Friday, May 6, 2011

Legislature should stick to addressing concealed loaded handguns – DREAM Act really is out of Illinois’ league

I have been a constant critic of Arizona and other states that think they can pass laws getting their local police involved in federal immigration enforcement because such laws are not only hateful and partisan, they’re also meddling in an issue the states should not be messing with.

So with that same theme in mind, let me take a pot shot at my own home state of Illinois – which this week felt the need to have the state Legislature pass its own version of a DREAM Act.

AT LEAST THAT’S the way the proponents of the measure that got approval by the state Senate are portraying it. What they really passed was a measure that is so miniscule in character that I don’t think it accomplishes much of anything.

Yet there will be those people eager to do the needed reform of the federal immigration policy who will try to claim this is some sort of significant measure.

For all I know, the people who oppose federal immigration reform may now claim that there’s no need to do anymore – because a measure like this got through.

In short, I see this latest action in Illinois as a time-waster. We ought to be putting pressure on the political people in Washington to get serious with this issue – instead of thinking that our political people in Springfield, Ill. (or any other state Capital) can have a serious say in the matter.

WHY AM I bothered by what happened in Illinois – even though I am in full agreement with the sympathies of the people who took the political move?

What is being described as a local DREAM Act is a bill that would allow scholarships and financial aid that does not involve any government funding to be awarded to prospective college students – even if they themselves do not have a valid visa.

The federal measure known as the DREAM Act is aimed at those young people who were brought to this country at a very young age by parents who entered without a visa or let their visa lapse.

Because those young people have lived the bulk of their lives in this country, it is ridiculous to suddenly treat them as something foreign and dangerous to our society at the point when they’re trying to get into college.

BUT THIS STATE version of DREAM just doesn’t amount to much, since these privately-funded programs usually make up a tiny part of any college student’s financial aid package. This isn’t going to make a significant dent in the current situation, by which many of these promising young people are suddenly unable to advance themselves in life.

There also is the provision of the federal DREAM Act bills that call for a young person who actually manages to complete college (or serve in the military and receive an honorable discharge, in some versions) that calls for them to then qualify for “resident alien” status.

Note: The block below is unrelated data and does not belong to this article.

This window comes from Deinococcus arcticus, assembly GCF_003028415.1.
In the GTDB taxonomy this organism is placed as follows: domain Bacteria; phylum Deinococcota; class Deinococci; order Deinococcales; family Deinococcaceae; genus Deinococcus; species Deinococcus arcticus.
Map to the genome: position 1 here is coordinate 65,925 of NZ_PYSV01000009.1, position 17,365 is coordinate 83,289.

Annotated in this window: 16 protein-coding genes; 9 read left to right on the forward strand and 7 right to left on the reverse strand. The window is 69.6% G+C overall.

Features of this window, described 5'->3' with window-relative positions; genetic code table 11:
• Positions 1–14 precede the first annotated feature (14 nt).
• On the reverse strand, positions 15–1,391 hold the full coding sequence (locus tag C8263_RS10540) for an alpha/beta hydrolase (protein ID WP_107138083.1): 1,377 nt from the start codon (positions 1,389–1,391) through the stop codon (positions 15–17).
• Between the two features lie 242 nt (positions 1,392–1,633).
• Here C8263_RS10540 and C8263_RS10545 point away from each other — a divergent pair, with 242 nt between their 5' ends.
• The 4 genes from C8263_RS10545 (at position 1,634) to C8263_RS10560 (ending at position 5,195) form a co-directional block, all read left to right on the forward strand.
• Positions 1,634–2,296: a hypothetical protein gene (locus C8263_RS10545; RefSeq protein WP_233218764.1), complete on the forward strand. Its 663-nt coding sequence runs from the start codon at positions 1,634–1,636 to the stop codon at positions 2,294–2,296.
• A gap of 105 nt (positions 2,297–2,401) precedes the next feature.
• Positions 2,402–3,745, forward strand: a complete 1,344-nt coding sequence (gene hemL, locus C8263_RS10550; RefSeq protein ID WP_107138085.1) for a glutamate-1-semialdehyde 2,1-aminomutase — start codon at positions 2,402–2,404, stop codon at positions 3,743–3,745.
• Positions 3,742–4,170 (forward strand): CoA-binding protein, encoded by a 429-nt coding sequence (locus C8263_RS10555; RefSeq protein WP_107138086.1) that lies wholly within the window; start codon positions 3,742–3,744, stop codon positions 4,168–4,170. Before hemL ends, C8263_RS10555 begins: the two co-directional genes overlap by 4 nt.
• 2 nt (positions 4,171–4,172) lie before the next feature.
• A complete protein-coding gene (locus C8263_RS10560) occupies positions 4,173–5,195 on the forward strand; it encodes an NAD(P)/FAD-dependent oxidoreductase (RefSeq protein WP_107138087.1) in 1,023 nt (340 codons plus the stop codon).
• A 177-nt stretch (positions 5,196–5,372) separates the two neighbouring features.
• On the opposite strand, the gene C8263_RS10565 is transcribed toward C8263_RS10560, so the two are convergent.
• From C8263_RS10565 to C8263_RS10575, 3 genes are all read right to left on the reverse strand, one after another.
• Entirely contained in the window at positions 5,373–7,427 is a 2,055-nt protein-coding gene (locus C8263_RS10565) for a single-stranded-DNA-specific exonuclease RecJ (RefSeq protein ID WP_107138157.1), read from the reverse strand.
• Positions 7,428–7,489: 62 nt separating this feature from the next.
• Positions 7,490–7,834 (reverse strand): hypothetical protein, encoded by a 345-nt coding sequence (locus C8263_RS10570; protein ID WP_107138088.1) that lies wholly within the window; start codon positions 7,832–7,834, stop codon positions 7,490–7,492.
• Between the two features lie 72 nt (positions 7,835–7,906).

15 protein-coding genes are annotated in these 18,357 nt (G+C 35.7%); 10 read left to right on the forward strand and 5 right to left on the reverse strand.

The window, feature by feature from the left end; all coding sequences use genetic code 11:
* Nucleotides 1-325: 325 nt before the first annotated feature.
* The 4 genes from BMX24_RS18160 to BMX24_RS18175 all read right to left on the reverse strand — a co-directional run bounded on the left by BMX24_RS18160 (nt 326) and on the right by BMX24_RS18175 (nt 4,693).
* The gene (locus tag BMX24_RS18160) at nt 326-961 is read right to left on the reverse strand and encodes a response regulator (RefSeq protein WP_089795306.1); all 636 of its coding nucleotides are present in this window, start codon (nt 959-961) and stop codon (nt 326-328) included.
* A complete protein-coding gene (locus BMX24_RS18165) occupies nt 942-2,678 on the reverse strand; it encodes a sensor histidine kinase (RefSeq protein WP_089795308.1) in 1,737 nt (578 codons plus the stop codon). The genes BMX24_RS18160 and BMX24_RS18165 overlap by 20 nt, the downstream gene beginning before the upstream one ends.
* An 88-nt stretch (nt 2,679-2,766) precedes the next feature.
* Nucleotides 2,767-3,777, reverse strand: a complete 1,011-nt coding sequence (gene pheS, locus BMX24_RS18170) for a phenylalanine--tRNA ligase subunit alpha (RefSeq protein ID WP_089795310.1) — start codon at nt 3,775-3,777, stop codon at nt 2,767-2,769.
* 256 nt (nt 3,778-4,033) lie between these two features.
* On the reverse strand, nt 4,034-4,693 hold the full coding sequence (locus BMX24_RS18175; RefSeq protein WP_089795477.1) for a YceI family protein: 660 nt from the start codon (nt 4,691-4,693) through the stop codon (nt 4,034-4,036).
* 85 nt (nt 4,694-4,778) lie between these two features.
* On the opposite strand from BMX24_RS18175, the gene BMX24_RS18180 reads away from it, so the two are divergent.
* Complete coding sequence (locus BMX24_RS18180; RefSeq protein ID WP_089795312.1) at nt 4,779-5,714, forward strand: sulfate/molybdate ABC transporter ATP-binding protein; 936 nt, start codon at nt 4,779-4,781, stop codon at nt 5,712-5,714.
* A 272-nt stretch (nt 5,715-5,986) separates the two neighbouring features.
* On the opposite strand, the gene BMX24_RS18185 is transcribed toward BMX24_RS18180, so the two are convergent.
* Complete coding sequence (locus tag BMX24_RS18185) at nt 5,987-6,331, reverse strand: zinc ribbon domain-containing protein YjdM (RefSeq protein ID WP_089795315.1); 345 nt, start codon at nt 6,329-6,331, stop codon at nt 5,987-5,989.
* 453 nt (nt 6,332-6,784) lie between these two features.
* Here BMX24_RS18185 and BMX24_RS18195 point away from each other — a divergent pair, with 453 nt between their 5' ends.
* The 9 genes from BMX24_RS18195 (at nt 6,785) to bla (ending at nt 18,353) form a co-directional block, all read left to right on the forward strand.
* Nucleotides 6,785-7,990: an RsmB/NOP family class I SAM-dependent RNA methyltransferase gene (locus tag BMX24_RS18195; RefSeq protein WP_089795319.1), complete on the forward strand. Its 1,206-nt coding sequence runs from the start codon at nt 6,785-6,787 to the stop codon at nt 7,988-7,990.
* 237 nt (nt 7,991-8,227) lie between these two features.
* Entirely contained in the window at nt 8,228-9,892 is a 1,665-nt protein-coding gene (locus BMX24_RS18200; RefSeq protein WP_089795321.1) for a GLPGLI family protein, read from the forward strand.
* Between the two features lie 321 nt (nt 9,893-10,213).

That is the legal term for those non-citizens who can openly live their lives in the United States. In short, these young people who either through education or military service show they are promising individuals can get the valid visa – and eventually qualify for the right to apply for U.S. citizenship.

That is a significant part of any such DREAM Act legislation. But there is nothing like that in the Illinois version, because the state has no authority to grant citizenship.

BECAUSE CITIZENSHIP IS a federal issue, not a state one. So just as I don’t want local cops thinking they can start “busting” people who they think “don’t belong” in this country (and maybe they’ll get lucky and turn out to find someone whose visa isn’t in order), I’m just as wary of any state thinking they can grant some sort of relief.

So I’m not anxiously awaiting the outcome when the Illinois House of Representatives takes on this same bill, where its fate is uncertain – although Gov. Pat Quinn has said he would sign the measure into law IF it makes it through the full General Assembly. This is one of those issues where 50 different policies (one for each state) would be absolutely abhorrent – as well as making this nation of ours look absolutely ridiculous.

And with the Illinois Legislature feeling the need these days to take on the issue of “concealed carry,” you’d think the last thing they’d want to do is take on “immigration reform” with an act that won’t make much of a difference either way – except to anger the xenophobic elements of our society who are probably also upset that they won't be able to whip out a pistol and shoot something.

Not legally, anyway. Thank the Almighty that the Illinois House on Thursday had the sense (for now, at least) to reject THAT idea.


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